Like sportspeople, musicians need to train. We call training “practicing” – a catch-all term that encompasses learning new music, reviving previously-learnt music, keeping repertoire going and honing skills. We all have strengths and weaknesses, whether a professional or amateur musician, and understanding and appreciating our individual strengths and weaknesses is important in how we approach and structure our practicing.
When I was learning the piano as a child and teenager, I was never taught how to approach cross-rhythms, the pianistic equivalent of rubbing your tummy and patting your head, to the point that if I encountered three-against-two, for example (triplets in RH, duplets in LH), I would simply fudge the passage. By the time I reached adulthood this became an almost complete aversion to cross-rhythms to the extent that I would simply avoid music which contained them. This was a significant weakness in my technique toolkit. Returning to the piano in my late 30s, I realised this deficiency was not only ridiculous, it was also rather limiting: if I couldn’t approach a cross-rhythm myself, how could I teach it?
Fortunately, my first teacher as an adult had a simple “practice hack” which demystified cross-rhythms, and made learning and practicing them easy. In addition to my teacher’s hack, I also used some of Brahms’ piano exercises, and soon I stopped worrying about cross-rhythms. By making the effort to train my weakness, I overcame it and turned it into a skill.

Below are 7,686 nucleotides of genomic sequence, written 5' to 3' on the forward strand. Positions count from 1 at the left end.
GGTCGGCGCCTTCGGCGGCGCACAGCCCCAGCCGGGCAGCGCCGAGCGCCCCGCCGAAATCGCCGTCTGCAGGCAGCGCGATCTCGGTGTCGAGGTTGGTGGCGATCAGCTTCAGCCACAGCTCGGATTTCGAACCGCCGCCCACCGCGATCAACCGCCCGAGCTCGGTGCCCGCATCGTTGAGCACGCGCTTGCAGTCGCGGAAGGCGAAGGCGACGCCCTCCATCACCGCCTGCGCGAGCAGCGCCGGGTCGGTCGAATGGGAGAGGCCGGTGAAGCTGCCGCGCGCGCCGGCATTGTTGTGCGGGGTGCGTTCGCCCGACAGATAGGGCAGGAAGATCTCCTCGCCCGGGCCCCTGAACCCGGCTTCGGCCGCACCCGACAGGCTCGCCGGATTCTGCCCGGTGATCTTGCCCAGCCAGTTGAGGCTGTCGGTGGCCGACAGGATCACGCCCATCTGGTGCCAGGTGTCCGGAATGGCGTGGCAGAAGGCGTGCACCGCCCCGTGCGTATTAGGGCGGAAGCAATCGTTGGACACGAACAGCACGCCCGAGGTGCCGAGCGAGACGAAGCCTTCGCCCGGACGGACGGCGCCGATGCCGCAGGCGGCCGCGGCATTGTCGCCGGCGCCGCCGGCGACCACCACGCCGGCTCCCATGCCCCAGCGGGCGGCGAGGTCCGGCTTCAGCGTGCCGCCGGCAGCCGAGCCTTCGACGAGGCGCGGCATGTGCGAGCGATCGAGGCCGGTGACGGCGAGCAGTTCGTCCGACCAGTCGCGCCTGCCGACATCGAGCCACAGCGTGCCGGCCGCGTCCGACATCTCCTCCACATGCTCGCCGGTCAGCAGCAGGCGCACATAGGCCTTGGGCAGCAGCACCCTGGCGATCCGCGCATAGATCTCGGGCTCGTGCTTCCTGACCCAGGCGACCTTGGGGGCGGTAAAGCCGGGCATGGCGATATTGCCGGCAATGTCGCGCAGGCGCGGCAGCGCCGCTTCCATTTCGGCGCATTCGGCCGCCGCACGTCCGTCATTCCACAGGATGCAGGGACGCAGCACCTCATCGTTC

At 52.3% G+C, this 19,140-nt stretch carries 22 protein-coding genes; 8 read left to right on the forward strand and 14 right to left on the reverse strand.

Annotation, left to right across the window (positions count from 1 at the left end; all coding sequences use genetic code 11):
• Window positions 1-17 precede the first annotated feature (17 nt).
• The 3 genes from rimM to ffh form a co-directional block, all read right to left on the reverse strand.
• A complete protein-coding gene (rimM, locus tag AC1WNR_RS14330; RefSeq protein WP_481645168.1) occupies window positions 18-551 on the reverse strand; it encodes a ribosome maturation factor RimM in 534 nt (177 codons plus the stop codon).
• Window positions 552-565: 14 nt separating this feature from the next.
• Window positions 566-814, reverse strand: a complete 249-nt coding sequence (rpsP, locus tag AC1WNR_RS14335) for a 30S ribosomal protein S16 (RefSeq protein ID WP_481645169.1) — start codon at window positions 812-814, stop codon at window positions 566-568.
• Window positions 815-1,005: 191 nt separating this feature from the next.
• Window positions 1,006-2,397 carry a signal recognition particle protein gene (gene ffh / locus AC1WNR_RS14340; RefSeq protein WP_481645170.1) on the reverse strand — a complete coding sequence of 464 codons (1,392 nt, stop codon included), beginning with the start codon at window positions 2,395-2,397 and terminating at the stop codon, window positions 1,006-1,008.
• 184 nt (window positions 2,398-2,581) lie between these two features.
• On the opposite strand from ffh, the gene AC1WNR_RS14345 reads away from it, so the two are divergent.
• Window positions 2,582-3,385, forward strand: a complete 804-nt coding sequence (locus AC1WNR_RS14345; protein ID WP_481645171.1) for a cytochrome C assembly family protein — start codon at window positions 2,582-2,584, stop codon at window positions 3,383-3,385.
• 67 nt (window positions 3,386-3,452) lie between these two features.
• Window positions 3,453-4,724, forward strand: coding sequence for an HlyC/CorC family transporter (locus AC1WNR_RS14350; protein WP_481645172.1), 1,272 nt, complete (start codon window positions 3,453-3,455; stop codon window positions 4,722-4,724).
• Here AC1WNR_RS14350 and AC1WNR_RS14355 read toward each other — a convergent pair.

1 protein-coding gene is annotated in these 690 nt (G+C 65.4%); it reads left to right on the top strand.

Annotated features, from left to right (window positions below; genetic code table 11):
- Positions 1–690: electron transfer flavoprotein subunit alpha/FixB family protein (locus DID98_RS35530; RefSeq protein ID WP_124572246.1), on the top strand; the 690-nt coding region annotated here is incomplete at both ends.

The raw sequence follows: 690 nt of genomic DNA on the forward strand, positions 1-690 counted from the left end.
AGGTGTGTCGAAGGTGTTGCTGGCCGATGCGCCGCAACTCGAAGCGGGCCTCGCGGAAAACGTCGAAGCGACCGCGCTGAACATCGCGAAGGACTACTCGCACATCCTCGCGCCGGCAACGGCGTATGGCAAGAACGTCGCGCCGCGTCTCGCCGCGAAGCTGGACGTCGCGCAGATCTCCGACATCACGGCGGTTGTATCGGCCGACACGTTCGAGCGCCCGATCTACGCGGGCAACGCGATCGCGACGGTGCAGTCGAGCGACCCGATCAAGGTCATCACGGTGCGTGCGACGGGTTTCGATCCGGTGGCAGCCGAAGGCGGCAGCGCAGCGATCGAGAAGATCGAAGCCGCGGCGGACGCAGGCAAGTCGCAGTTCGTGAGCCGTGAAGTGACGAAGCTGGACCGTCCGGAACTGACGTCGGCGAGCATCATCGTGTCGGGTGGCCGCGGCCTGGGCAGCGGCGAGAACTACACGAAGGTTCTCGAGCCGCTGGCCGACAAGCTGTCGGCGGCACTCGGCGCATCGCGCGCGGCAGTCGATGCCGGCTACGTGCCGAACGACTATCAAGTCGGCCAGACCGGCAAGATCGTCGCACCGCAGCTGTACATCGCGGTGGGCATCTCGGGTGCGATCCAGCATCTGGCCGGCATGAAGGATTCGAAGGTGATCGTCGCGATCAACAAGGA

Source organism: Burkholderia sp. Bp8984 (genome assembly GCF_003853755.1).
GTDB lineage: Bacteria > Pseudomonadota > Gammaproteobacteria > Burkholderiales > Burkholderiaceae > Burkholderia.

Regardless of your ability, it is important to know yourself and what each of your strengths and weaknesses are, and in your practicing you should always focus on your weaknesses first. Don’t ignore them, hoping they will miraculously dissappear: they won’t and they may even become a liability to your playing. You don’t need to spend hours and hours every day working on your weaknesses, but regular, deliberate practice will definitely make a difference; just 10-15 mins per day will produce noticeable improvement. In addition, banish a fixed mindset (“It’s my weakness, I’ll never be able to overcome it”, etc) and consider the quote below:
Work on your weakness until they are strengths, and work on your strengths until they are second nature. – Anonymous
2 thoughts on “Train your weaknesses”
I also struggle with cross-rhythms and would really like to try to learn the Debussy 1st Arabesque. Are you able to share your “practice hack” for cross rhythms?
I practice the LH and RH alternately and when I feel comfortable with each rhythmic pattern, I put the hands together. Do it in small sections of a couple of bars, rather than trying to manage a whole passage at the outset. Hope this helps